Knowledge base
19 mins
The Ultimate Guide to Payment Channels and Payment Channel Networks

As cryptocurrencies become increasingly popular, the idea of blockchains eventually becoming the backbone of the future’s payment systems becomes ever more alluring.


As things currently stand, most (micro) payments in the traditional financial system are settled via specialized payment processing companies like Visa and Mastercard, essentially Layer 2 networks built on top of the commercial banking system that allow users to transact quickly and inexpensively. Despite popular belief, these transactions aren’t final until settled on the “underlying Layer 1 network” or deposited in the users’ commercial bank accounts.

Even then, because fiat money is essentially a pan-bank liability of the commercial banking system)—meaning fiat payments represent credit, not asset transfers—interbank and especially cross-border transfers can take days to weeks to settle with finality and involve dozens of intermediaries with their own credit risk and compliance protocols, including interbank messaging conglomerates like SWIFT, and “Layer 0 networks” like automated clearing houses (ACH) and central banks.

In other words, even though credit or debit card payments may seem instantaneous to merchants and consumers, they’re far from it. In the background, there’s a slew of processes increasing the costs and time to final settlement abstracted away from the users. The only reason the sluggishness of the traditional financial system remains mostly hidden from the end users is that everyone is mostly transacting on Layer 2s and above.


To that point, this modular or layered architecture is even more necessary in the blockchain domain, where protocols are significantly more limited in throughput than their centralized counterparts. Blockchains are public databases updated and replicated across distributed networks of computers, meaning they can’t scale linearly by simply boosting the computational power of their nodes, unlike their centralized counterparts. Blockchains do decentralization by replication of computation, not distribution of it, meaning that the entire network scales at the rate or capacity of a single node. In other words, unlike with centralized payment processors, employing more computers doesn’t imply higher processing power in blockchains.

More importantly, any increase in the hardware requirements for running full blockchain nodes leads to network centralization, effectively destroying the blockchains’ core value proposition of permissionlessness and censorship resistance. For this reason, blockchain architects must be mindful of the Blockchain Trilemma and strive to find the right balance between security, scalability, and decentralization. Improving transaction throughput by increasing the block space and/or reducing the block time raises the hardware requirements for full nodes, leading to centralization. On the other hand, keeping the hardware requirements low enables more users to run nodes, but significantly limits the network’s performance.


To this point, it has become increasingly evident over the last decade that the only way to scale blockchains without hurting decentralization is by moving transaction execution off-chain. As things currently stand, there are several methods of doing this, including rollups and payment and state channels—all commonly referred to as Layer 2 networks.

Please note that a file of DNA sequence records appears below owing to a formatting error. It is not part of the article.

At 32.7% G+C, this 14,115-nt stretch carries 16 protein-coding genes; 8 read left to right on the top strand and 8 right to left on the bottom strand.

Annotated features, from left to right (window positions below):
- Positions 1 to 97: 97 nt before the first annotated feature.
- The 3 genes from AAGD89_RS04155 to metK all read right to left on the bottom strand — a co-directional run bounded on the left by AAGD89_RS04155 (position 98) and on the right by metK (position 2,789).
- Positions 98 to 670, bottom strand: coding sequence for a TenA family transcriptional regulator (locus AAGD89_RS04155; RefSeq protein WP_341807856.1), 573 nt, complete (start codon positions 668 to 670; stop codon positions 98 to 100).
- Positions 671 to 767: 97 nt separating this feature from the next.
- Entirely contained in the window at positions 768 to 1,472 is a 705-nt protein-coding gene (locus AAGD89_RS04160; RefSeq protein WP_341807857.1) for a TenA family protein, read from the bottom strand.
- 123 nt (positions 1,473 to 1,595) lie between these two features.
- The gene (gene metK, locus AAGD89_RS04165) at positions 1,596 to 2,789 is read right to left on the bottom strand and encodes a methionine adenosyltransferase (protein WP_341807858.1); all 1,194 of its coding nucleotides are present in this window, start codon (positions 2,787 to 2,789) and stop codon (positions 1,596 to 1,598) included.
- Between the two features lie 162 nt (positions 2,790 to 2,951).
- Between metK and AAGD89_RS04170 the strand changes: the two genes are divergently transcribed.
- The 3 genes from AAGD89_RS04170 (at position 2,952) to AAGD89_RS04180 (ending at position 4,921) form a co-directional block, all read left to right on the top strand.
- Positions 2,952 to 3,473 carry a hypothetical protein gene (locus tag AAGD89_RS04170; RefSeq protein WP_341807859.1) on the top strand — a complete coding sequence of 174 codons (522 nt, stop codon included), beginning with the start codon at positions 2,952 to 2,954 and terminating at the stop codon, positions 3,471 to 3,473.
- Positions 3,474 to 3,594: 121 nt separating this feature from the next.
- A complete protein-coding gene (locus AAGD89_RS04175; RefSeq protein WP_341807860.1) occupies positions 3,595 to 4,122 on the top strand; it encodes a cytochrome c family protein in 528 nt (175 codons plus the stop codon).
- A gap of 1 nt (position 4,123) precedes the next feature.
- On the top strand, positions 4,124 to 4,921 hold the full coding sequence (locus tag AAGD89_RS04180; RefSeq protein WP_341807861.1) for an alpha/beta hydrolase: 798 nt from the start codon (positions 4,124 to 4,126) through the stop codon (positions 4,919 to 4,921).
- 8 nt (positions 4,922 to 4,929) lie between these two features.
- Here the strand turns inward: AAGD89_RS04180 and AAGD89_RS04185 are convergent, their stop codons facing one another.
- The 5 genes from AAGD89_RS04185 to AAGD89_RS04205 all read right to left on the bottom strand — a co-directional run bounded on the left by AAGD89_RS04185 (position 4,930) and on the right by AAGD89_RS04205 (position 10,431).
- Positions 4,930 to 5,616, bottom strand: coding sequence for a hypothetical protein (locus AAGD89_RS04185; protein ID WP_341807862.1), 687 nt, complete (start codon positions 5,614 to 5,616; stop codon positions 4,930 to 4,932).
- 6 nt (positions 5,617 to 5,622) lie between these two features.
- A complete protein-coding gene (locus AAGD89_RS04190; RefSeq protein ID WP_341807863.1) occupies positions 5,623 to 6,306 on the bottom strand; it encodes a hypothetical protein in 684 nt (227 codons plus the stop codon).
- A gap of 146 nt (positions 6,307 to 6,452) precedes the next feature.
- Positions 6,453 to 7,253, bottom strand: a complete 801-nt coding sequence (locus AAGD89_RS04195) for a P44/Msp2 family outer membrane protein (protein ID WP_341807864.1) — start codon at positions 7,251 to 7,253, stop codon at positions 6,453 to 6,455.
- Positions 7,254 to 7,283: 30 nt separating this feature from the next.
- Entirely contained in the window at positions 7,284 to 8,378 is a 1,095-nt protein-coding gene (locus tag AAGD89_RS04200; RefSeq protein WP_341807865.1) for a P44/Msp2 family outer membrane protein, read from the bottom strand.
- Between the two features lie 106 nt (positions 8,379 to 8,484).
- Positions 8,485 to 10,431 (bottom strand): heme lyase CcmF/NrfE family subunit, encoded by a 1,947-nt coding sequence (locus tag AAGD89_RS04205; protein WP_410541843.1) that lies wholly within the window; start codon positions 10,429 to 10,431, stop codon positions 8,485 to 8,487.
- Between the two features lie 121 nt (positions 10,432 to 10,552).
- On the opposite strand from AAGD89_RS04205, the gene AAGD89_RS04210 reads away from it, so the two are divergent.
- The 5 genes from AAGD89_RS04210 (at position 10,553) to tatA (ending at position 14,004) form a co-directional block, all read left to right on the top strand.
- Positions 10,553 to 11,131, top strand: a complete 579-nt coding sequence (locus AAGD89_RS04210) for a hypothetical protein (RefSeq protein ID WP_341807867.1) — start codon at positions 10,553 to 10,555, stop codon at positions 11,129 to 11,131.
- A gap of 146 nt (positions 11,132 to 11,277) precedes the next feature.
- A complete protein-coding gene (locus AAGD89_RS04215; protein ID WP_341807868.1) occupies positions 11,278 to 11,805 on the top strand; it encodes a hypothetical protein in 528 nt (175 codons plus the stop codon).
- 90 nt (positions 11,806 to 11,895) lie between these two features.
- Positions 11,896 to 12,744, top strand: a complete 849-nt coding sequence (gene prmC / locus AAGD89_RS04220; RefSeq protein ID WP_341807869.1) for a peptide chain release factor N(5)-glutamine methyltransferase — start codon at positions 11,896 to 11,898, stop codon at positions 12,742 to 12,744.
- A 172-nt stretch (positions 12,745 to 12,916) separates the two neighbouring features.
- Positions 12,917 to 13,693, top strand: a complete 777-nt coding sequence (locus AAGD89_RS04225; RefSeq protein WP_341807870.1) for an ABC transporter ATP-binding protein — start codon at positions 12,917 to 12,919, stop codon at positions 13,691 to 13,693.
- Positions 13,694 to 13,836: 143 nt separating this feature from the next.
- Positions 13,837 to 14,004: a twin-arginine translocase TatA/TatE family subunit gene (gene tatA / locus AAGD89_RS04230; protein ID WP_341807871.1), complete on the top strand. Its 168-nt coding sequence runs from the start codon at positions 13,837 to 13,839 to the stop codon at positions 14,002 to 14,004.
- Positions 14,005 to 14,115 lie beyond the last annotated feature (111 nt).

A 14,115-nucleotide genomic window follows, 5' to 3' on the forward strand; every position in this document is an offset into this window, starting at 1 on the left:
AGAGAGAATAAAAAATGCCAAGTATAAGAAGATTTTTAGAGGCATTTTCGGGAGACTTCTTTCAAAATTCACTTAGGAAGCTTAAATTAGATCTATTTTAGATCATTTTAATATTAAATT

Instead of broadcasting all state modifications to all network participants for verification, Layer 2 networks allow blockchains to offload transaction execution onto separate networks that rely on different, less burdensome incentive mechanisms to achieve consensus and then broadcast only the end results of those transactions to the base layer for final settlement.

What are Payment Channels?

The best way to understand payment channels is by looking at the largest or the most popular payment channel network in the industry, the Lightning Network built atop Bitcoin.

In this context, a payment channel represents a two-of-two multi-signature account or a Pay-to-Script-Hash (P2SH) address. For the uninitiated, a two-of-two multi-signature account is an account that necessitates the signatures of two different private keys to initiate transactions or spend bitcoin. Additionally, P2SH addresses allow users to commit to a script or a set of conditions that must be met to spend funds from the address, like requiring two private key signatures instead of one.

In simpler terms, payment channels can be understood as smart contracts that custody funds and set the conditions under which they can be spent. More specifically, the Lightning Network relies on two different types of “contracts:” (i) Revocable Sequence Maturity Contracts (RSMCs), which compose bilateral payment channels, and (ii) Hashed TimeLock Contracts (HTLCs), used to connect simple payment channels into a network.

Lifecycle of a Bidirectional Payment Channel

The general mechanism behind payment channels involves two frequently transacting parties depositing money into a two-of-two multi-signature account, doing a bunch of transactions that are only recorded locally, and then broadcasting only the final balance to the blockchain after they’ve finished transacting. Let’s explain the technicalities behind this process step by step.

Opening a Payment Channel

Suppose two parties, Alice and Bob, frequently exchange goods and services for bitcoin. If they were to settle all of their transactions on the Bitcoin network, they’d have to wait relatively long confirmation times (about 30 minutes for three confirmations, at which point everyone in the network would consider that transaction final) and pay excessive transaction fees. To save money and time, Alice and Bob can instead open a payment channel and transact instantaneously with negligent fees, and then close the channel when they’re done doing business with each other and ready to walk off with their money.